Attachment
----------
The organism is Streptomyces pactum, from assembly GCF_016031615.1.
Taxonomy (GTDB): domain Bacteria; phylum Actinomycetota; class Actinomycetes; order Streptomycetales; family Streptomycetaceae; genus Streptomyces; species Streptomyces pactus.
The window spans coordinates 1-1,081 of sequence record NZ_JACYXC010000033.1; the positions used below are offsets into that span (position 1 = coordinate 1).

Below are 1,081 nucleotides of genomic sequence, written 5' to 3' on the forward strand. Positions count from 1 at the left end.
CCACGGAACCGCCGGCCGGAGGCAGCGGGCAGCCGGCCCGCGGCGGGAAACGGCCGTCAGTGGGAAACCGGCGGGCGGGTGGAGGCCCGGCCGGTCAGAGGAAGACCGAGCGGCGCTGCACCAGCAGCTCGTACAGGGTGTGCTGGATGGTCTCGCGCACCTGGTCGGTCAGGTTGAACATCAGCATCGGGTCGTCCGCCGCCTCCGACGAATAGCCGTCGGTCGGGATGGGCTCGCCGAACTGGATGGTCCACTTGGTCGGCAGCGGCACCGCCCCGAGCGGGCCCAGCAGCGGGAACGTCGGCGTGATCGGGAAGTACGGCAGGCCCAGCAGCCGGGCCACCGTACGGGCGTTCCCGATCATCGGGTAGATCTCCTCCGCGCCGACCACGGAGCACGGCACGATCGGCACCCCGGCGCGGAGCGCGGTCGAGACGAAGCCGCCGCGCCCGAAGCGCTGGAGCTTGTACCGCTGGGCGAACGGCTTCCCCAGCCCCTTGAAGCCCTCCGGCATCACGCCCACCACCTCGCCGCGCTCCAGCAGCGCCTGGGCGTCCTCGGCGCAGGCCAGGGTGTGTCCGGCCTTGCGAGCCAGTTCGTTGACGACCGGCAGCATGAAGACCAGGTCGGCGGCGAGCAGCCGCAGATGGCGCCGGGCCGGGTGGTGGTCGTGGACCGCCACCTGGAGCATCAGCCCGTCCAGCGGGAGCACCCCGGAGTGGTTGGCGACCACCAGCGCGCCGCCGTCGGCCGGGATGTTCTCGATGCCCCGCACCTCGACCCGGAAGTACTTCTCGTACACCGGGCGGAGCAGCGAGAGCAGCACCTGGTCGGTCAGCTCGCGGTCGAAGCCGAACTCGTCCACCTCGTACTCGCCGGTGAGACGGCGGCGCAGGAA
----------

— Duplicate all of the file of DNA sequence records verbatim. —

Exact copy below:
The organism is Streptomyces pactum, from assembly GCF_016031615.1.
Taxonomy (GTDB): domain Bacteria; phylum Actinomycetota; class Actinomycetes; order Streptomycetales; family Streptomycetaceae; genus Streptomyces; species Streptomyces pactus.
The window spans coordinates 1-1,081 of sequence record NZ_JACYXC010000033.1; the positions used below are offsets into that span (position 1 = coordinate 1).

Below are 1,081 nucleotides of genomic sequence, written 5' to 3' on the forward strand. Positions count from 1 at the left end.
CCACGGAACCGCCGGCCGGAGGCAGCGGGCAGCCGGCCCGCGGCGGGAAACGGCCGTCAGTGGGAAACCGGCGGGCGGGTGGAGGCCCGGCCGGTCAGAGGAAGACCGAGCGGCGCTGCACCAGCAGCTCGTACAGGGTGTGCTGGATGGTCTCGCGCACCTGGTCGGTCAGGTTGAACATCAGCATCGGGTCGTCCGCCGCCTCCGACGAATAGCCGTCGGTCGGGATGGGCTCGCCGAACTGGATGGTCCACTTGGTCGGCAGCGGCACCGCCCCGAGCGGGCCCAGCAGCGGGAACGTCGGCGTGATCGGGAAGTACGGCAGGCCCAGCAGCCGGGCCACCGTACGGGCGTTCCCGATCATCGGGTAGATCTCCTCCGCGCCGACCACGGAGCACGGCACGATCGGCACCCCGGCGCGGAGCGCGGTCGAGACGAAGCCGCCGCGCCCGAAGCGCTGGAGCTTGTACCGCTGGGCGAACGGCTTCCCCAGCCCCTTGAAGCCCTCCGGCATCACGCCCACCACCTCGCCGCGCTCCAGCAGCGCCTGGGCGTCCTCGGCGCAGGCCAGGGTGTGTCCGGCCTTGCGAGCCAGTTCGTTGACGACCGGCAGCATGAAGACCAGGTCGGCGGCGAGCAGCCGCAGATGGCGCCGGGCCGGGTGGTGGTCGTGGACCGCCACCTGGAGCATCAGCCCGTCCAGCGGGAGCACCCCGGAGTGGTTGGCGACCACCAGCGCGCCGCCGTCGGCCGGGATGTTCTCGATGCCCCGCACCTCGACCCGGAAGTACTTCTCGTACACCGGGCGGAGCAGCGAGAGCAGCACCTGGTCGGTCAGCTCGCGGTCGAAGCCGAACTCGTCCACCTCGTACTCGCCGGTGAGACGGCGGCGCAGGAA